(HealthDay News) — An immune-modulator anti-inflammatory drug, diacerein, reduces the mean hemoglobin A1c (HbA1c) levels in patients with type 2 diabetes, according to a study published online in Diabetes Care.
Claudia R.L. Cardoso, PhD, from the Universidade Federal do Rio de Janeiro, and colleagues conducted a randomized trial involving 84 patients with HbA1c between 7.5% and 9.5%. Eighty-four participants were randomized to 48-week treatment with placebo (41 patients) or diacerein 100 mg/day (43 patients).
The researchers found that, compared with placebo, diacerein reduced HbA1c by 0.35% in the intention-to-treat analysis and by 0.41% in the per-protocol analysis. At the 24th week of treatment, the peak of effect occurred (−0.61 and −0.78 percent, respectively); the effect attenuated toward nonsignificant differences at the 48th week. Diacerein had no significant effect in other efficacy and safety measures. Sixty-five percent of patients receiving diacerein had diarrhea, and treatment was interrupted in 16%. Insulin dosage was reduced in 7 patients in the diacerein group, while dosage was increased for 10 patients in the placebo group.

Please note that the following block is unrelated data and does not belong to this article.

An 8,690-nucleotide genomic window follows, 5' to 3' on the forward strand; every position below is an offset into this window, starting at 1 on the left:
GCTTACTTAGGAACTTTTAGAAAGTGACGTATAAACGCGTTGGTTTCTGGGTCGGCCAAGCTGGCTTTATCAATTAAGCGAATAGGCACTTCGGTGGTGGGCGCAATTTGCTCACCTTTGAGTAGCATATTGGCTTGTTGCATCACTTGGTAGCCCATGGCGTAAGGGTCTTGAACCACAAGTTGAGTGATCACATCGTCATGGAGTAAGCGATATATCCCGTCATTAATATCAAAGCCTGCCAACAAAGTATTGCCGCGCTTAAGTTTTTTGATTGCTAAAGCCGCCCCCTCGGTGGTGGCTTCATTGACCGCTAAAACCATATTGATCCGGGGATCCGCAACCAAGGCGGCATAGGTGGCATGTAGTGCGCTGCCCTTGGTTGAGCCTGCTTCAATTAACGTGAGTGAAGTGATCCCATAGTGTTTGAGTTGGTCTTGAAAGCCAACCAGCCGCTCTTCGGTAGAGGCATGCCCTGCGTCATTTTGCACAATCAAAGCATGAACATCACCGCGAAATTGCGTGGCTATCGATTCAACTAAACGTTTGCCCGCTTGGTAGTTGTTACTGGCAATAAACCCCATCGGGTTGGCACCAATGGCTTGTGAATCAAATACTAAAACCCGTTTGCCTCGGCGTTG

“The drug was well tolerated and may be indicated as adjunct treatment in patients with type 2 diabetes, particularly in those with osteoarthritis,” the authors write.
- Cardoso CRL, Leite NC, Carlos FO, et al. Efficacy and Safety of Diacerein in Patients With Inadequately Controlled Type 2 Diabetes: A Randomized Controlled Trial. Diabetes Care. 2017 Aug 17. doi: 10.2337/dc17-0374